Moody's Analytics, a subsidiary of Moody's Corporation, said Monday the Philippines had become the regional laggard as the country continued to contain the COVID-19 pandemic and roll out its vaccination program.
The country's gross domestic product is forecast to grow just 5.3 percent this year, down from an earlier forecast of 6.5 to 7 percent made in February.
Economic output isn’t forecast to return to pre-pandemic levels, defined as the December quarter of 2019, until the final quarter of 2022, Moody’s Analytics said.
“In contrast, China, Taiwan, South Korea, and Vietnam have returned to previous output levels, while Indonesia and Thailand are on track to return this year,” the analytics firm said in a paper published Monday.
“This makes the Philippines the clear laggard in Asia,” the firm added.
Moody’s Analytics said the country’s decentralized healthcare system made responding to the COVID-19 outbreak inconsistent across local government units.
“As a result, there were not consistent policies and rigorousness around contact tracing, funding, and quarantine measures for those infected and their close contacts.”
The financial services firm also pointed to the slow pace of the country’s vaccination rollout.
ABS-CBN’s vaccine tracker shows that as of May 20, only 949,939 have been fully vaccinated against the novel coronavirus, representing just 1.64 percent of the government’s target of vaccinating 58 million Filipinos before the end of the year.
“This is problematic because it means the Philippines remains vulnerable to continued local infection spikes, inhibiting the economic recovery as it is assumed the government will reintroduce strict lockdowns to contain further infections.”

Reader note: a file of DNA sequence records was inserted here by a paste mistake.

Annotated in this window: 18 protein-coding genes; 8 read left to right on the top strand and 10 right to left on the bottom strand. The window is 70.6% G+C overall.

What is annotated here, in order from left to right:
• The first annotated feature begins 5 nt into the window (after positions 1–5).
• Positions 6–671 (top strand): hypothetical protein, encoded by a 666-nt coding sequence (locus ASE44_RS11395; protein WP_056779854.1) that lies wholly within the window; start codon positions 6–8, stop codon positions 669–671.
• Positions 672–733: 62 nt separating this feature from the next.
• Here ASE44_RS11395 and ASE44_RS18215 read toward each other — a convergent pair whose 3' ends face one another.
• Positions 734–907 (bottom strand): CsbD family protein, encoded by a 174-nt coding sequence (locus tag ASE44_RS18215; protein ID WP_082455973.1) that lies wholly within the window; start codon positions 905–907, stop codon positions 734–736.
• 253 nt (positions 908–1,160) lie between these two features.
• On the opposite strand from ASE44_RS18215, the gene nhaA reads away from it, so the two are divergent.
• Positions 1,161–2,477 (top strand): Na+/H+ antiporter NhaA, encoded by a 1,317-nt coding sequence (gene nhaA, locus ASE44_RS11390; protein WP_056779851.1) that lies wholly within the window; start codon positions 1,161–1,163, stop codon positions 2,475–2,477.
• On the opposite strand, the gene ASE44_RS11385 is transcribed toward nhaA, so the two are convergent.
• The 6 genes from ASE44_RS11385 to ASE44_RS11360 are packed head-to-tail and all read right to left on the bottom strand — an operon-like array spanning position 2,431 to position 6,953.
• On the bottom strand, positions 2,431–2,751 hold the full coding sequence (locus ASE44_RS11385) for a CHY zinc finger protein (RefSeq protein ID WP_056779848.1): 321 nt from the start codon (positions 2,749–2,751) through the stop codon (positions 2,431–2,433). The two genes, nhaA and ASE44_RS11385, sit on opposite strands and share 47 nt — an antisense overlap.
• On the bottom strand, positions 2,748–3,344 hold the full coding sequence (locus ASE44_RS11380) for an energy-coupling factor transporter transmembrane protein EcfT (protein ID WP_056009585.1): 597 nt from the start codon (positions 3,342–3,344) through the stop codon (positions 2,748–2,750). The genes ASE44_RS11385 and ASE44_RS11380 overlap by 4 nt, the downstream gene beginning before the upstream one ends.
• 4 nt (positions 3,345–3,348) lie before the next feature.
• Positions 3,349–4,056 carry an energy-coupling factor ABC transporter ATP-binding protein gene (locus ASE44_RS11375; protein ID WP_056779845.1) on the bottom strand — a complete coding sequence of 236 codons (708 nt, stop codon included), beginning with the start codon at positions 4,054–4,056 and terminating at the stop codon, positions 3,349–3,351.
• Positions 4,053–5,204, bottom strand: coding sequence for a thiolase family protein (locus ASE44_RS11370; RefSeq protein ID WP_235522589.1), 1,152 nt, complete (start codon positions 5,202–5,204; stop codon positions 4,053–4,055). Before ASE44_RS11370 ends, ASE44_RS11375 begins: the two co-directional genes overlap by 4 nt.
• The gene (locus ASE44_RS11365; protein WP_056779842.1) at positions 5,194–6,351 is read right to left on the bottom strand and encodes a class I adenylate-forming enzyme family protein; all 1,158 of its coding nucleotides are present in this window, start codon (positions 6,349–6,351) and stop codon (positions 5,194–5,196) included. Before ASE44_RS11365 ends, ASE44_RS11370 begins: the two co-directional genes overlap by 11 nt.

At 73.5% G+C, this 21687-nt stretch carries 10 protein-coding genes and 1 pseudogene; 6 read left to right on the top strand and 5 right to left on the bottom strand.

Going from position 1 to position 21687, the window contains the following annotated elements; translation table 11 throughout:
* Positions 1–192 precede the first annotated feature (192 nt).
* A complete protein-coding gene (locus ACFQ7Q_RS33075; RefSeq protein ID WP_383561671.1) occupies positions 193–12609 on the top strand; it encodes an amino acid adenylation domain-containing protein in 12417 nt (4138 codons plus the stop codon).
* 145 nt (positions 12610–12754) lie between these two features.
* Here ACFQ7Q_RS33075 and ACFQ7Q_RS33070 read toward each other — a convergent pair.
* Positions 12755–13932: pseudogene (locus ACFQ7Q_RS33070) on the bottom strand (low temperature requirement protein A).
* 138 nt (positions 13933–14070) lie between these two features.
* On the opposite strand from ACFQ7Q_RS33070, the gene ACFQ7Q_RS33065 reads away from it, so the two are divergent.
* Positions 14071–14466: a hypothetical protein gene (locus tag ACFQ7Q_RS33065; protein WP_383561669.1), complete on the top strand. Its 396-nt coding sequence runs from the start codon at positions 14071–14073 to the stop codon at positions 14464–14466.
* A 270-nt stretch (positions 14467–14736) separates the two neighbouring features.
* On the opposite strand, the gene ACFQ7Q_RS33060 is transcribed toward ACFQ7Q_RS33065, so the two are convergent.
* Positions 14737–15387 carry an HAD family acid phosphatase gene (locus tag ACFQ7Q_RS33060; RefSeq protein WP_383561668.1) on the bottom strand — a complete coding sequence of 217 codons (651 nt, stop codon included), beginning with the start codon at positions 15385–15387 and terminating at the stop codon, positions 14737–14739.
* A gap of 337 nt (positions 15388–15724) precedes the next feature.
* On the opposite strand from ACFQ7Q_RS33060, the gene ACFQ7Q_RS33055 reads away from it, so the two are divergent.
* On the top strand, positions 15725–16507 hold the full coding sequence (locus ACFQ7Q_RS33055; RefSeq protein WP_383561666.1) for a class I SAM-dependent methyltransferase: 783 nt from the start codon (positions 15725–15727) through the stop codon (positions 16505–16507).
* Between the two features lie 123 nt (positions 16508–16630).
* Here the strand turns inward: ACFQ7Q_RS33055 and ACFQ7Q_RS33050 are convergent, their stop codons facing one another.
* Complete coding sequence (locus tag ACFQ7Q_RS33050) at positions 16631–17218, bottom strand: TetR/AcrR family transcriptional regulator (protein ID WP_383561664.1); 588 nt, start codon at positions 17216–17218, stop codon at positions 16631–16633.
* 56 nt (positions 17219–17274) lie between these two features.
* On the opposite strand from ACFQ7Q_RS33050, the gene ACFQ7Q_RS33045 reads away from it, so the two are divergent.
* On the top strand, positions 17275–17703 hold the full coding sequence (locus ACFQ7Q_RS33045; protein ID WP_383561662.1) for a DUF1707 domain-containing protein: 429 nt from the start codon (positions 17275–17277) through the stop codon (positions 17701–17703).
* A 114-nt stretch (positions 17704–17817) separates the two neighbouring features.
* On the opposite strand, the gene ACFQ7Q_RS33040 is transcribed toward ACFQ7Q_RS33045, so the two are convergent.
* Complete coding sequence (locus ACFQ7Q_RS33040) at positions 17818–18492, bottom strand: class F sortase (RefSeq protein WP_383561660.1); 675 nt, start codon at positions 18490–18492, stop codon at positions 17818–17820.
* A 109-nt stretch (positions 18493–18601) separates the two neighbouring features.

Moody’s Analytics said the Philippines has had difficulty containing new local COVID-19 infections despite imposing one of the strictest lockdowns in the world.
“The Philippines has one of the most stringent social restrictions, according to the government stringency index. Late in 2020, the government-mandated lockdown closed approximately 75 percent of the economy.”
The financial services firm said measures that included closing mass transportation and banning minors and the elderly from being in public places, make it among the world’s strictest lockdowns.
Earlier, Moody’s Analytics said, “risks to recovery have not been mitigated.”
“The volatile course of the pandemic continues, with the resurgence of COVID-19 (coronavirus disease 2019) cases in India and stronger waves in Japan and the Philippines, among others.
High transmission risks from newer variants and slow vaccination rollouts, weakened by supply shortages or logistical snags, remain pertinent factors until countries aggressively move towards herd immunity,” it said.
Economic managers said 2021 was a recovery year for the Philippines, with the gross domestic program (GDP) target set between 6.5-7.5 percent.
They lean this growth target on optimism on the government’s COVID-19 vaccination program as well as on higher spending for infrastructure spending.
The Philippine Statistics Authority is scheduled to release the first quarter 2021 GDP report shortly.
Earlier this month, Fitch Solutions also lowered its economic growth forecasts for the Philippines for this year and next year noting that the country is having difficulty checking the COVID-19 outbreak, and is struggling to vaccinate its citizens.
Fitch Solutions Country Risk and Industry Research forecast the country’s gross domestic product to grow 5.3 percent this year, down from an earlier forecast of 5.8 percent.